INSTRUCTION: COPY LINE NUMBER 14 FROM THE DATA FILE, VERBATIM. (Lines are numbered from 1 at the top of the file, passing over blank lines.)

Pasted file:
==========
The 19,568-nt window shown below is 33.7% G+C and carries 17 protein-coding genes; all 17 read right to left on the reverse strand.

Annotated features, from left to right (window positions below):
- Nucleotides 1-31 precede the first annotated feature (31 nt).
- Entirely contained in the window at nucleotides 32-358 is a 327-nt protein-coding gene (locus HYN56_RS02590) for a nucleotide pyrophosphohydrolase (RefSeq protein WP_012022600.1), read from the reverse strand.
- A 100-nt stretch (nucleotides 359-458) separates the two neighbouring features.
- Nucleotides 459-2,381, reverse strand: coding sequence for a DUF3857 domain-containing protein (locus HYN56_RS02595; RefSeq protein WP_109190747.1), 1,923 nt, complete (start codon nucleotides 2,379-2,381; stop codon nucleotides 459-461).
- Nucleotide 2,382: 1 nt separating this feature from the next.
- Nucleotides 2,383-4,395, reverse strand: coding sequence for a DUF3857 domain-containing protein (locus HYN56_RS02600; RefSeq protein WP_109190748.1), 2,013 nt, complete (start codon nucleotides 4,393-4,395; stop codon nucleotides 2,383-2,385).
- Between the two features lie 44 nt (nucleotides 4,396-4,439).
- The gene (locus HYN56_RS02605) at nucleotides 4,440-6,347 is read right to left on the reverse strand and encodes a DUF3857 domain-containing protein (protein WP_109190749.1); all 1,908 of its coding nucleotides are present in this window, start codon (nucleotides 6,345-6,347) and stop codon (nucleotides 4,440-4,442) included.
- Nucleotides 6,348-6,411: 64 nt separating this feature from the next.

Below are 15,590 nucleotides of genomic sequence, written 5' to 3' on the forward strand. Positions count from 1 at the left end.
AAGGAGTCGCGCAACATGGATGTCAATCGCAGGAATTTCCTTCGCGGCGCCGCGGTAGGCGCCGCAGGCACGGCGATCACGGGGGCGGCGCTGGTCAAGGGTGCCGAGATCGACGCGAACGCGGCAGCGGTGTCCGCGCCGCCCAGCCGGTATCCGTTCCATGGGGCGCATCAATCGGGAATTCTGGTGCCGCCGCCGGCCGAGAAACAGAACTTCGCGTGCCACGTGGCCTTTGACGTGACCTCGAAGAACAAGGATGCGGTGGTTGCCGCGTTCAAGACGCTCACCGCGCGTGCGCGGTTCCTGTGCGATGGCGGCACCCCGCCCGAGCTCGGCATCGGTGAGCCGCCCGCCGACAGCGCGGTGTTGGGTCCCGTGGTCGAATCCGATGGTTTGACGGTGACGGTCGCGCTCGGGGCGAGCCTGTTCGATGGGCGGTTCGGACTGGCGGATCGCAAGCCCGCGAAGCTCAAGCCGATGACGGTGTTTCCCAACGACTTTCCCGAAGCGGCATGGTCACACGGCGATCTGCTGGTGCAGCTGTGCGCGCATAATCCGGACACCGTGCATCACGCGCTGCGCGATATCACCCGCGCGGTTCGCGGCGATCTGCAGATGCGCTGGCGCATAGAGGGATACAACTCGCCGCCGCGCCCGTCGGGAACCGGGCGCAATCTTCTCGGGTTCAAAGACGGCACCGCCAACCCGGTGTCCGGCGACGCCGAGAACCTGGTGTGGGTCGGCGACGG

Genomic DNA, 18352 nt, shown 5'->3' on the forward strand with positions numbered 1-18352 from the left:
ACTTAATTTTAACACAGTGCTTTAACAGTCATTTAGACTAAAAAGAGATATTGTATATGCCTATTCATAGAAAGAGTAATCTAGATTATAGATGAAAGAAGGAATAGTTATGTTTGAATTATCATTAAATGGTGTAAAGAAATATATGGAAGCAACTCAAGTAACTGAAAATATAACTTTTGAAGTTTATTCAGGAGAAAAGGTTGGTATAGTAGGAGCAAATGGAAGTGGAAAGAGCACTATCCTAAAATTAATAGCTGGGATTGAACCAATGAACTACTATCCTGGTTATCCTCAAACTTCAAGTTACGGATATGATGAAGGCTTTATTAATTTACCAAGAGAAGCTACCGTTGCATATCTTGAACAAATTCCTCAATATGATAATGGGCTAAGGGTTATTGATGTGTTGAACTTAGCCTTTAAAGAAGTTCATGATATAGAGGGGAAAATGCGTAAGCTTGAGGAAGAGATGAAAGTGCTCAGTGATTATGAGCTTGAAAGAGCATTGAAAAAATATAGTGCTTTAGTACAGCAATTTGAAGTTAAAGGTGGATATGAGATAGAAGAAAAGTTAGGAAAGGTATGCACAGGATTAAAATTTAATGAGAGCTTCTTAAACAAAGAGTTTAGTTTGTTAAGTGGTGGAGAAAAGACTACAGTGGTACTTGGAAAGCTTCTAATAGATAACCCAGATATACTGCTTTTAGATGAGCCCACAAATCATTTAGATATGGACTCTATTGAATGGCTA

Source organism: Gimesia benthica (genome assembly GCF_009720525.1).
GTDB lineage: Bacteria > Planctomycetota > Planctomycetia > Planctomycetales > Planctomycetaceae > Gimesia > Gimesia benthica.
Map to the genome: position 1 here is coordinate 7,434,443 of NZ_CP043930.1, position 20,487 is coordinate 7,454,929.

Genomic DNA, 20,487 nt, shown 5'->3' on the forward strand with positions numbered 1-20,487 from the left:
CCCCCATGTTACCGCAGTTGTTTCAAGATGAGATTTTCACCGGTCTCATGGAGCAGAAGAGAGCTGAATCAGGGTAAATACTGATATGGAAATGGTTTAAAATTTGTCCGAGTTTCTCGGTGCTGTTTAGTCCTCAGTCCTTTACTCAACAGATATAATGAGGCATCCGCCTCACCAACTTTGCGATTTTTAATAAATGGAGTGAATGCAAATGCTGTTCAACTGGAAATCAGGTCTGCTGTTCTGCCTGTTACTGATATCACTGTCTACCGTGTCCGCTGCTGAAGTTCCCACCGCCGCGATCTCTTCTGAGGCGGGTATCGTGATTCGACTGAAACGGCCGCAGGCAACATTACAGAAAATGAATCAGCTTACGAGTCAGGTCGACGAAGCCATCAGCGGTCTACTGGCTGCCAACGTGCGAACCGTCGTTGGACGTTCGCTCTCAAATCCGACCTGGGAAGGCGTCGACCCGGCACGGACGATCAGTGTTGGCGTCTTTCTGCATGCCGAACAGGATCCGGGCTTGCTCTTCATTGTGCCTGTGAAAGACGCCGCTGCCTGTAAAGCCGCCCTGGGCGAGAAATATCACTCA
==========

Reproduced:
Genomic DNA, 18352 nt, shown 5'->3' on the forward strand with positions numbered 1-18352 from the left: